Cheung Muk-gun, 72, washes his face at a changing room of a park in Hong Kong. REUTERS/Bobby Yip
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Cheung Muk-gun, 72, poses inside his makeshift home under a footbridge in Hong Kong. REUTERS/Bobby Yip

Cheung Muk-gun, 72, poses inside his makeshift home under a footbridge in Hong Kong. REUTERS/Bobby Yip

Cheung Muk-gun, 72, poses inside his makeshift home under a footbridge in Hong Kong. REUTERS/Bobby Yip
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Cheung Muk-gun, 72, sits in front of residential buildings at a park in Hong Kong. REUTERS/Bobby Yip

Cheung Muk-gun, 72, sits in front of residential buildings at a park in Hong Kong. REUTERS/Bobby Yip

Cheung Muk-gun, 72, sits in front of residential buildings at a park in Hong Kong. REUTERS/Bobby Yip
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A man sleeps inside a McDonald's restaurant at midnight hours at Sham Shui Po district in Hong Kong. SoCO social worker Ng Wai-tung estimates 25 percent of Hong Kong's homeless population are McRefugees - people who call fast-food outlets home. He expects to see more in the summer when street sleepers seek air-conditioning to cool down.

REUTERS/Bobby Yip

A man sleeps inside a McDonald's restaurant at midnight hours at Sham Shui Po district in Hong Kong. SoCO socimore

A man sleeps inside a McDonald's restaurant at midnight hours at Sham Shui Po district in Hong Kong. SoCO social worker Ng Wai-tung estimates 25 percent of Hong Kong's homeless population are McRefugees - people who call fast-food outlets home. He expects to see more in the summer when street sleepers seek air-conditioning to cool down. REUTERS/Bobby Yip
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A man sleeps inside a McDonald's restaurant at midnight hours at Tsim Sha Tsui district in Hong Kong. Reuters visited four 24-hour McDonald's, where it found on average six people bedding down of a night in each of the restaurants. Some lay stretched out with their shoes off, while others slept with their heads on tables.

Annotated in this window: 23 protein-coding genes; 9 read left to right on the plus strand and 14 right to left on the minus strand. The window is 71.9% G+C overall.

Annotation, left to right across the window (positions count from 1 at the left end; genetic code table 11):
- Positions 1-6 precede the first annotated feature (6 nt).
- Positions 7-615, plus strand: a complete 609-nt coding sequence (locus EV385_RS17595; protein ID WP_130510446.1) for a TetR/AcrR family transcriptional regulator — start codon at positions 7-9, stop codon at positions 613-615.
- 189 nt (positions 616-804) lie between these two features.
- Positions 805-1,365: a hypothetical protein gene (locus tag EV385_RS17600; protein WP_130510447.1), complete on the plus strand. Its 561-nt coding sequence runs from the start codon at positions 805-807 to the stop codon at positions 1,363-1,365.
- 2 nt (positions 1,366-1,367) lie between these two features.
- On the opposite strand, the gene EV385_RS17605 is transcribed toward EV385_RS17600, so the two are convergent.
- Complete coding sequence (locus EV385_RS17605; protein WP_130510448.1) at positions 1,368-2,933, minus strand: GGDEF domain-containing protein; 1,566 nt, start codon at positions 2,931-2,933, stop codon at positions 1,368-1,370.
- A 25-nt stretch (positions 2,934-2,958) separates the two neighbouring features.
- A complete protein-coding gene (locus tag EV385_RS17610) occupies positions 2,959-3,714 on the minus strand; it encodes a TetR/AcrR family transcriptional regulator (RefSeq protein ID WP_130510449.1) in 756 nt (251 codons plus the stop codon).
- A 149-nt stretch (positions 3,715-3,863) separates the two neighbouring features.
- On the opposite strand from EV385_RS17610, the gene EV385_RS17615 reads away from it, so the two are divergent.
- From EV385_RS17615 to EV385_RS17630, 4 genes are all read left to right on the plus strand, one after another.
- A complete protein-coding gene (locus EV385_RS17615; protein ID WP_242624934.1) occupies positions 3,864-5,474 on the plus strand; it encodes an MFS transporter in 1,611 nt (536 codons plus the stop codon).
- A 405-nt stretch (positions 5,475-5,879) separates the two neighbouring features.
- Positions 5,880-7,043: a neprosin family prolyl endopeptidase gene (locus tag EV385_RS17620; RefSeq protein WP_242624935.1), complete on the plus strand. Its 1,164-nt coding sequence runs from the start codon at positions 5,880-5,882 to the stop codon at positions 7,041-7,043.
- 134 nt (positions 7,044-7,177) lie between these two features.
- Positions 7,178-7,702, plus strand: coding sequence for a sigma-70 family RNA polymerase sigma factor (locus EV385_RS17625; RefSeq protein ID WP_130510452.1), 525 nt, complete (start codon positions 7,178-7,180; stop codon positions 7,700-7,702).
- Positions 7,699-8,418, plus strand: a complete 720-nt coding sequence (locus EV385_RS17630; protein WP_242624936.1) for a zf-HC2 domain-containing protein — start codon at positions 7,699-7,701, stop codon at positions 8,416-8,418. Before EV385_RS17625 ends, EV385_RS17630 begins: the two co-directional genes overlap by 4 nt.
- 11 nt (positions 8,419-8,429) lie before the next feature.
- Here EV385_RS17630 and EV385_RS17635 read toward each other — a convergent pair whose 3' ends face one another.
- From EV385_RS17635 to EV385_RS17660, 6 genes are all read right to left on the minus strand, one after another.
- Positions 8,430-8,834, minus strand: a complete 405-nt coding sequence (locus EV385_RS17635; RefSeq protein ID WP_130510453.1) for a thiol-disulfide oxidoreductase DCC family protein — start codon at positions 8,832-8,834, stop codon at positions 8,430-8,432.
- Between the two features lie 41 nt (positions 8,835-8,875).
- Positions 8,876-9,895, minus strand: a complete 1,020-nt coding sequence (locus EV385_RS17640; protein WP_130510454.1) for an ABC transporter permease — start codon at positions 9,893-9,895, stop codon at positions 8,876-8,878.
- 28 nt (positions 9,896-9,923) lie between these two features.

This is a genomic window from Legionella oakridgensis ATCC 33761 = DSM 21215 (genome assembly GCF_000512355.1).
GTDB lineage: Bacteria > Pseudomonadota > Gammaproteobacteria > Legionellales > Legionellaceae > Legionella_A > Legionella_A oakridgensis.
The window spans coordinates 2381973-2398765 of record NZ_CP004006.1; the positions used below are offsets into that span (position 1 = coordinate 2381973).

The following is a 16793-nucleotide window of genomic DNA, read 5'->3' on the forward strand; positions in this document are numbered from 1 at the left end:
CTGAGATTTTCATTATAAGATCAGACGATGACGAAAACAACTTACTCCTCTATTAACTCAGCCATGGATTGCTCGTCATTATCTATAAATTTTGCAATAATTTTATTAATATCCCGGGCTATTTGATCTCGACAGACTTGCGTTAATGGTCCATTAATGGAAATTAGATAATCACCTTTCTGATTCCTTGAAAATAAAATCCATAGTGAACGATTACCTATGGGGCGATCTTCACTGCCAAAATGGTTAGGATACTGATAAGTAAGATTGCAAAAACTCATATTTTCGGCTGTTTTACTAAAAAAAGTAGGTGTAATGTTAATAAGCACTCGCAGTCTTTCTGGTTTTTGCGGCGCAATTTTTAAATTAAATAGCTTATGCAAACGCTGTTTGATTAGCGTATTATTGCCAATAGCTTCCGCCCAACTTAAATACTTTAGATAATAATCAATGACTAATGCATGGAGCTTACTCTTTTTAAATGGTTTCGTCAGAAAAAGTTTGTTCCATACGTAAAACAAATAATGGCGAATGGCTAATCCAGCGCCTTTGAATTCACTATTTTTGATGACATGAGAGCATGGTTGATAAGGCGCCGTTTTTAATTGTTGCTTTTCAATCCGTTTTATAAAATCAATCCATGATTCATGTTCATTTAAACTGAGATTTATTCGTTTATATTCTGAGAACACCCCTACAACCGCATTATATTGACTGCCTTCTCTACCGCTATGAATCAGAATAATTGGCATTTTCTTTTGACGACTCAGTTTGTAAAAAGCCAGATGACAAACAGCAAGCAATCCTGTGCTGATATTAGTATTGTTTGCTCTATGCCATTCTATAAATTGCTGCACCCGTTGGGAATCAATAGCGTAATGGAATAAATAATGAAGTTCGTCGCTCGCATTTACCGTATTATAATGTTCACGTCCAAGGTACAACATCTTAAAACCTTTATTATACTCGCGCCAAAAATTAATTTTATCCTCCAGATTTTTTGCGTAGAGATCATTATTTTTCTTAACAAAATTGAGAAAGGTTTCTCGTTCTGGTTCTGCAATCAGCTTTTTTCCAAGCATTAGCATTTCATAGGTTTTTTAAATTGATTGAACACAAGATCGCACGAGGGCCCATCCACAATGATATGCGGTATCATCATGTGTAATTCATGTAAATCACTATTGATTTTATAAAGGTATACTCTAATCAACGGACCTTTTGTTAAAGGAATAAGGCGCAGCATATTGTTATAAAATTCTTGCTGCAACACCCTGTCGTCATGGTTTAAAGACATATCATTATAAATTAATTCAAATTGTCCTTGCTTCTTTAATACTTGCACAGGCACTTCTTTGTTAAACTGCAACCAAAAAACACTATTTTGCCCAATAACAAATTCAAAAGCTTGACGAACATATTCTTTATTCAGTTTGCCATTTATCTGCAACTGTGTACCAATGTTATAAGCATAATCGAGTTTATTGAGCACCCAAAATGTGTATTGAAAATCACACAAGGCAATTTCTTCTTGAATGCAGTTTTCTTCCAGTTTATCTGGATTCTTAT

REUTERS/Bobby Yip

A man sleeps inside a McDonald's restaurant at midnight hours at Tsim Sha Tsui district in Hong Kong. Reuters more

A man sleeps inside a McDonald's restaurant at midnight hours at Tsim Sha Tsui district in Hong Kong. Reuters visited four 24-hour McDonald's, where it found on average six people bedding down of a night in each of the restaurants. Some lay stretched out with their shoes off, while others slept with their heads on tables. REUTERS/Bobby Yip
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People sleep inside a McDonald's restaurant at midnight hours at Tsim Sha Tsui district in Hong Kong. "Since more than 120 McDonald's restaurants are operating around the clock among our around 240 restaurants in Hong Kong, there could be chances that some customers stay in our restaurants overnight," McDonald's told Reuters. "McDonald's Hong Kong is accommodating to people (who) stay long in the restaurant for their own respective reasons."

REUTERS/Bobby Yip

People sleep inside a McDonald's restaurant at midnight hours at Tsim Sha Tsui district in Hong Kong. "Since mmore

People sleep inside a McDonald's restaurant at midnight hours at Tsim Sha Tsui district in Hong Kong. "Since more than 120 McDonald's restaurants are operating around the clock among our around 240 restaurants in Hong Kong, there could be chances that some customers stay in our restaurants overnight," McDonald's told Reuters. "McDonald's Hong Kong is accommodating to people (who) stay long in the restaurant for their own respective reasons." REUTERS/Bobby Yip